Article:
If I had it to do over again, which would I use? I don't know, but I would definitely put more thought into it, consider all the options and do all of the calculations.

Offline tbone321

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Re: 12V or 5V
« Reply #2 on: December 26, 2016, 11:27:52 AM »
I would probably go with 12V up there due to the length of the string and the length of the wire going to that string.  While 12V strings are a bit less efficient than their 5V counterparts, they are also much more tolerant of voltage drops.  I have run 120 nodes on 12V with no power injection and they worked just fine.  That's simply not going to happen with 5V.  As for the difference in color, that is much more a matter of manufacture than voltage. 

Offline jnealand

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Re: 12V or 5V
« Reply #3 on: December 26, 2016, 01:32:01 PM »
I would probably go with 12V up there due to the length of the string and the length of the wire going to that string.  While 12V strings are a bit less efficient than their 5V counterparts, they are also much more tolerant of voltage drops.  I have run 120 nodes on 12V with no power injection and they worked just fine.  That's simply not going to happen with 5V.  As for the difference in color, that is much more a matter of manufacture than voltage.

+1  I have 9 strings (18 strands) of 122 12v nodes on my big megatree and I have two pixel trees (8ft) using 12v nodes.  One has 4 strings of 120 (16 strands) and the other has 5 strings (20 strands) of 120.  No power injection needed.

It's your choice, I would just say whatever you pick use for everything in your display.  Do not try to mix and match because you most certainly will miswire / misconnect something in the future.  It's too easy to do, esp when we get in a hurry.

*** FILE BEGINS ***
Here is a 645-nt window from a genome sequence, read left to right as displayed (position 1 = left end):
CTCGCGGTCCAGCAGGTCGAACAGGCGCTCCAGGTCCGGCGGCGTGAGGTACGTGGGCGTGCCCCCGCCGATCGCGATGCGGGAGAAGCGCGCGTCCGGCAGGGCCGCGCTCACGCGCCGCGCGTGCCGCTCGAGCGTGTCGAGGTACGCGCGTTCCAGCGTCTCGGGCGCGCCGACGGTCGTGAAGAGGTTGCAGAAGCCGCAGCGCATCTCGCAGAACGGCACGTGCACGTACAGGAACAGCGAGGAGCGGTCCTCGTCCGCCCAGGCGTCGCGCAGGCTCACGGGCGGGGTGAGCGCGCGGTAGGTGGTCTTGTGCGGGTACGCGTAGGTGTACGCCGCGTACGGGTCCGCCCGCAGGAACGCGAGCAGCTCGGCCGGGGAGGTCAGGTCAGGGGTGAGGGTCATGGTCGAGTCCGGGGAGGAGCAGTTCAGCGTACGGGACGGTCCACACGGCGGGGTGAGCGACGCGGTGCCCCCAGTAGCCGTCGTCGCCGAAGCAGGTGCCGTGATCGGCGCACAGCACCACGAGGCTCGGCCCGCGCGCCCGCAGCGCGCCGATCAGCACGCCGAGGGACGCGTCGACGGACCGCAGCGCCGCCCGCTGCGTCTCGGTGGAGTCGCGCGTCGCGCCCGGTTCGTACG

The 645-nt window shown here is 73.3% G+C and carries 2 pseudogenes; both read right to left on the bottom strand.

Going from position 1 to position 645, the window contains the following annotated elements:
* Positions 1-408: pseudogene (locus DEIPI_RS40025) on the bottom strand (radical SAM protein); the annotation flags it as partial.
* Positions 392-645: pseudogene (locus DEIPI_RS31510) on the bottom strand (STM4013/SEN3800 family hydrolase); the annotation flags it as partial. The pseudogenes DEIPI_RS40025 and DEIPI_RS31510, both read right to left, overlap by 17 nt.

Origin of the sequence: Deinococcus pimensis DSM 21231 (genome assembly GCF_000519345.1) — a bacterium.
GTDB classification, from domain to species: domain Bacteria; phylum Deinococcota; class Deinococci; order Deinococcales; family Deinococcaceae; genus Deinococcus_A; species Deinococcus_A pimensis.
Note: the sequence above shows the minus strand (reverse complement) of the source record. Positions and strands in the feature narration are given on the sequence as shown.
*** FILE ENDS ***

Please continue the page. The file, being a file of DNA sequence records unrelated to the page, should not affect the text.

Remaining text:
Jim Nealand
Kennesaw, GA all Falcon controllers, all 12v Master Remote Multisync with Pi and BBB P10 and P5

Offline rstehle

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Re: 12V or 5V
« Reply #4 on: December 26, 2016, 01:44:13 PM »
It's your choice, I would just say whatever you pick use for everything in your display.  Do not try to mix and match because you most certainly will miswire / misconnect something in the future.  It's too easy to do, esp when we get in a hurry.

+1 to this!
Using all of the same voltage strings and power supplies also gives more freedom for rearranging/adding on to your display in the future.

Offline pixelpuppy

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Re: 12V or 5V
« Reply #5 on: December 30, 2016, 09:35:31 AM »
It's your choice, I would just say whatever you pick use for everything in your display.  Do not try to mix and match because you most certainly will miswire / misconnect something in the future.  It's too easy to do, esp when we get in a hurry.

+1 to this!
Using all of the same voltage strings and power supplies also gives more freedom for rearranging/adding on to your display in the future.
+2
-Mark

Offline taybrynn

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Re: 12V or 5V
« Reply #6 on: December 30, 2016, 09:48:19 AM »
keep it simple ... pick your type of nodes and voltage and stick with it.


I prefer 12v tm1804 ... because I like one type of like to deal with ... and they seem to use less power than ws2811, making them sometimes cheaper when power is factored in.